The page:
- Switch back to your attack server. What information does dsniff provide?
- What steps would a security analyst implement in order to reduce the possibility of a "man in the middle" attack?
- Record your findings/answers in your lab log-book.
- Proceed to Task #3
Answer Task #2 observations / questions in your lab log book.
Task #3: Database Injection Attack
SQL injection attacks are basically in the form of introducing or "injecting" malicious code via the input (form) for the SQL/MYSQL database, in order to gain access to the backend database. There are many different methods of injection attacks. We will demonstrate a fairly common method of injection attack which exploits a weakness for the MYSQL server (that fail to sanitize user input. In this case, the user inserting illegal characters (single quote i) within an established web-based database form.
In this section, we will only expose the student to the concept of an injection attack. You are NOT required to setup the MYSQL server, or run a SQL injection attack on your vulnerable machines...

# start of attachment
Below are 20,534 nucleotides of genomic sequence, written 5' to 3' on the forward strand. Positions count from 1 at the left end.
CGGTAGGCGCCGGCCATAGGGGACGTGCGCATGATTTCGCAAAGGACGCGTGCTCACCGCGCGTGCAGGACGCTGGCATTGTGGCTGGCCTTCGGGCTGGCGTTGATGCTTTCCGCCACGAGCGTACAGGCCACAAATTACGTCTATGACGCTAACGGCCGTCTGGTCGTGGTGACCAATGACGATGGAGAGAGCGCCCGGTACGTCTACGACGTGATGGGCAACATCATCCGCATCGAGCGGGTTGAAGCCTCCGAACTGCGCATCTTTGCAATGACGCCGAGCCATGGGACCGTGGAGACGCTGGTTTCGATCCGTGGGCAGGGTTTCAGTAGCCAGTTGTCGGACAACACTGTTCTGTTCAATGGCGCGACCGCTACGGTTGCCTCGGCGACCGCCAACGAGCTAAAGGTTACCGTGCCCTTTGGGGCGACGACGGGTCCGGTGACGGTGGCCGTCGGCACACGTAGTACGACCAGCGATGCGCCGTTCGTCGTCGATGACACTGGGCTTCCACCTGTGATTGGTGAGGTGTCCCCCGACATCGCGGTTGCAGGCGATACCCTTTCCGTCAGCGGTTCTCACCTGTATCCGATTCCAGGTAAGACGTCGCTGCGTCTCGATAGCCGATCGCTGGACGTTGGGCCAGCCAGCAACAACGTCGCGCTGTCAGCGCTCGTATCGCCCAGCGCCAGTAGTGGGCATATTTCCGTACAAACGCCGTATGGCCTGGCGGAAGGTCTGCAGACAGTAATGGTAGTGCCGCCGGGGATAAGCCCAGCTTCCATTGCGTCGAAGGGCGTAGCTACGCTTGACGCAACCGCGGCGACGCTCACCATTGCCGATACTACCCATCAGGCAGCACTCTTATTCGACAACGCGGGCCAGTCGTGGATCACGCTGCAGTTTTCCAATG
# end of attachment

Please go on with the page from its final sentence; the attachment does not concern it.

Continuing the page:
- Study the following PHP code below:
<?php $user = $_POST['usr']; $user = "anything' OR x='x"; mysql_query("SELECT user,password FROM users WHERE user ' 'anything' or x='x'"); ?>
- How could this code be incorporated with an HTML document (using a form) to perform a database injection attack? Record your answer in your lab log-book.
- View the associated YouTube video in the resources above, and try briefly explained why this type of attack could work. Write your explanation in your lab log-book.
- Now, make the following editing changes to your saved database form (areas to be changed are displayed in bold, red colour:
<?php $user = <span style="color:red;font-weight:bold">mysql_real_escape_string(</span>$_POST['usr']<span style="color:red;font-weight:bold">)</span>; $user = "anything' OR x='x"; mysql_query("SELECT user,password FROM users WHERE user ' 'anything' or x='x'"); ?>